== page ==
considered only Zimbabwean dairy products as if they are the only dairy products in the market yet there is an
influx of imported dairy products from the neighbouring countries such as Zambia, Malawi and South Africa. It
could thus be another gap that requires to be treaded upon in the future.

Asadollahi, A and Givee, M. (2011). The Role of Graphic Design in Packaging and Sales of Product in Iran. Contemporary
Marketing Review, Vol. 1(5) pp. 30 34.
Bloch, P.H. (1995). Seeking the ideal form: product design and consumer response, Journal of Marketing, Vol. 59, pp. 16-29.
Chimboza, D. and Mutandwa, E. (2007). Measuring the determinants of Brand Preferences in a Dairy Product Market, African
Journal of Business Management, Vol. 1(9) pp 230-237
Daily Mail Africa October (2007). A snapshot of Zimbabwean Dairy, Selling Milk at the Zimbabwean roadside. Dairy Produce and
Marketing Levy Act, Chapter 18:09.
Deliya, M and Parmar, B. (2012). Role of Packaging on Consumer Buying Behavior Patan District Global Journal of
Management and Business Research
Kotler, P. and Keller, K. (2012). Marketing Management 14 th Edition, Prentice Hall, New York
Kotler, P., Ang, S.H., Leong, S.M., and Tan, C.T., (1996). Marketing Management: An Asian Perspective, Prentice-Hall, Singapore.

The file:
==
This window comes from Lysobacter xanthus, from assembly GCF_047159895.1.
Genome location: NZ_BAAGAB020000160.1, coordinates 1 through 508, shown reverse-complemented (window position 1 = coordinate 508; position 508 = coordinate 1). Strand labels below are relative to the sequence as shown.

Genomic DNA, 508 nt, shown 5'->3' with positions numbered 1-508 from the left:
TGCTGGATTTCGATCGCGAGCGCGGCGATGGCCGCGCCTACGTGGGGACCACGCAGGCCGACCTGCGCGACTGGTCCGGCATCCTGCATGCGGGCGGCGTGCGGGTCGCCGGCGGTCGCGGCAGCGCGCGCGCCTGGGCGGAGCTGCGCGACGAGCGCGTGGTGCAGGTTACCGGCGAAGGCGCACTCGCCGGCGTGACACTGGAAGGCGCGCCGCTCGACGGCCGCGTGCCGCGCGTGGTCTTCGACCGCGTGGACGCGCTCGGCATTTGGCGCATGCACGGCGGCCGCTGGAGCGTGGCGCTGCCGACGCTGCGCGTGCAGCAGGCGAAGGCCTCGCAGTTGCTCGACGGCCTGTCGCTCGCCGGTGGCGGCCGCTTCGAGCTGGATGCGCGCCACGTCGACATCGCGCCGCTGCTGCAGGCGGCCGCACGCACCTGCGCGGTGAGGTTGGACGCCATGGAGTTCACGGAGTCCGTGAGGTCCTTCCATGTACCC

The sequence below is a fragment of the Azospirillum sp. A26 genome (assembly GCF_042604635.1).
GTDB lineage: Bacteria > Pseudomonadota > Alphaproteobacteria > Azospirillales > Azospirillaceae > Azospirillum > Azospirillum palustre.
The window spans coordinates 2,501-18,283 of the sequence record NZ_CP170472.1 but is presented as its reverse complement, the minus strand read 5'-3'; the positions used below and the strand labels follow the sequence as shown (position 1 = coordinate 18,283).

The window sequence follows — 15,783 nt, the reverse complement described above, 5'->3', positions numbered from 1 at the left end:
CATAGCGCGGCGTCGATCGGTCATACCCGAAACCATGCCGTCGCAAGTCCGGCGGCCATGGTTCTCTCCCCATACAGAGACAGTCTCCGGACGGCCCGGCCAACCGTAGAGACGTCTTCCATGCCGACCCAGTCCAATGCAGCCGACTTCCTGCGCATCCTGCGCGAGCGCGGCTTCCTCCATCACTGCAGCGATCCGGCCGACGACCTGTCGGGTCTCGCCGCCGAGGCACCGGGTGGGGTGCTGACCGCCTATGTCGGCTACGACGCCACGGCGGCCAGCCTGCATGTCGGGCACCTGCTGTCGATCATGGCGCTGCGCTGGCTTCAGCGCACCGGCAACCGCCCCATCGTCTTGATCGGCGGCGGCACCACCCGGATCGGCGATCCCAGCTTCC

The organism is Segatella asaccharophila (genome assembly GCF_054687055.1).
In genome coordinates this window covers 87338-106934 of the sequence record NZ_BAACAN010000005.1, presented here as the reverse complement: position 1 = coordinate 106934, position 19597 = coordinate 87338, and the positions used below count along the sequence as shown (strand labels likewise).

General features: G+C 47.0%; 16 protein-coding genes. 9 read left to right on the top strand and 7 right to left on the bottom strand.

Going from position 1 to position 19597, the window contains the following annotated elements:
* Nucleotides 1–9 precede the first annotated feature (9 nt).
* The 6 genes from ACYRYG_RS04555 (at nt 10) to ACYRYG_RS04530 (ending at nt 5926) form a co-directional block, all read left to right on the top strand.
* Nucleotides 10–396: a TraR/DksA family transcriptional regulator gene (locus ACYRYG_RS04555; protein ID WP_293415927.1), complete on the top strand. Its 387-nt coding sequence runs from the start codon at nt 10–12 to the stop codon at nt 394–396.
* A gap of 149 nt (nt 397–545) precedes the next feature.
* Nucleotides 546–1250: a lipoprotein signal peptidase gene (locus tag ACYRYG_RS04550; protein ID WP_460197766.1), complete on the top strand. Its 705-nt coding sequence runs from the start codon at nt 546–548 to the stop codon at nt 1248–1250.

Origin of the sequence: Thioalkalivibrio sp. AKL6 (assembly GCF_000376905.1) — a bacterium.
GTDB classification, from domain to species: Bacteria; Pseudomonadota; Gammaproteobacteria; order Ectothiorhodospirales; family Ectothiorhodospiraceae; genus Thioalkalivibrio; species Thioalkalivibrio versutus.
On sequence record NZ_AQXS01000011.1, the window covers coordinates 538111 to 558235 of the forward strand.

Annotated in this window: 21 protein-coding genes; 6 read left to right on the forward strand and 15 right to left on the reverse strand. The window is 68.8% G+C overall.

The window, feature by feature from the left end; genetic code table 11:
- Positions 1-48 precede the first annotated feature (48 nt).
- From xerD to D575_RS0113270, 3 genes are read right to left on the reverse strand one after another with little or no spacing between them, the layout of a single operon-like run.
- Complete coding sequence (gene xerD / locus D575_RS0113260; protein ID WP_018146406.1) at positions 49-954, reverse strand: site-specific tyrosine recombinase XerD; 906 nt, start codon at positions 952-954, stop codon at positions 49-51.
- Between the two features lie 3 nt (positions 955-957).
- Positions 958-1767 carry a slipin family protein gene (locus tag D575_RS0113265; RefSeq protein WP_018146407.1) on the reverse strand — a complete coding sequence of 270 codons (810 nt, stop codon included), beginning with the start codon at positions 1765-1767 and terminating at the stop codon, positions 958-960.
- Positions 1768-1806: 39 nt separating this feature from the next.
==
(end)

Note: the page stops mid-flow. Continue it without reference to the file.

70 | Page

The Impact of Aesthetics Package Design Elements on Consumer Purchase Decisions: A Case of

Kupiec, B., and Revell, B., (2001). "Measuring consumer quality judgements", British Food Journal, 103, 1, 7-22.
Laforet, S. (2010). Managing brands: A contemporary Perspective; McGraw-Hill, London
Maloney, J. C. (2003). "The History and Significance of Military Packaging". Defence Packaging Policy Group. Defence Logistics
Agency. Retrieved 7 June 2011.
Mutsikiwa, M; Basera, C. H and Dhliwayo, K. (2012). A comparative study on the impact of ambient factors on patronage: A case of
three Fast Foods Retail Brands in Masvingo, Zimbabwe
Rettie, R., and Brewer, C.,(2000). "The verbal and visual components of package design", Journal of Product & Brand Management,
9, 1, 56-70.
Russell, E. (2009). The Fundamentals of Marketing; AVA Publishing, Switzerland
Sacharow S. and Griffin R. (1980). Principles of Food Packaging, 2nd Edition, AVI Pub. Co.Westport, Connecticut.
Sacharow, S. and Griffin, R. C (1980). Food Packaging, 2nd Edition, Avi Publishing Co.
Shiffman, G.L., Kanuk L.L., and Hansen, H. (2008). Consumer Behaviour: A European Outlook, Prentice Hall, New York
Silayoi, P., Speece, M. (2004). Packaging and purchase decisions, An exploratory study on the impact of involvement level and time
pressure, British Food Journal, Volume 106, Number 8 pp 607-628
Madden, T.J, Hewett, K. and Roth, M.S. (2000). Managing Images in Different Cultures: A Cross-National Study of Color Meanings
and Preferences. Journal of International Marketing: Vol. 8, No. 4, pp. 90-107.
Twede, D. (2005). "The Origins of Paper Based Packaging". Conference on Historical Analysis & Research in Marketing
Proceedings 12: 288300 [289]. Retrieved 2010-03-20.
Underwood, R. L. (2003), The Communicative Power of Product Packaging: Creating Brand Identity via Lived and Mediated
Experience, Journal of Marketing Theory and Practice, 9 (Winter), 62-76. Volume 12 Issue 10 Version 1.0 June 2012.
Wells, L. E., Farley, H., and Armstrong, G. A. (2007). The importance of packaging design for own-label food brands. International
Journal of Retail & Distribution Management, 35 (9), 677-690.
White and White (2006), Advanced Art and Design, Philip Allan Updates.

71 | Page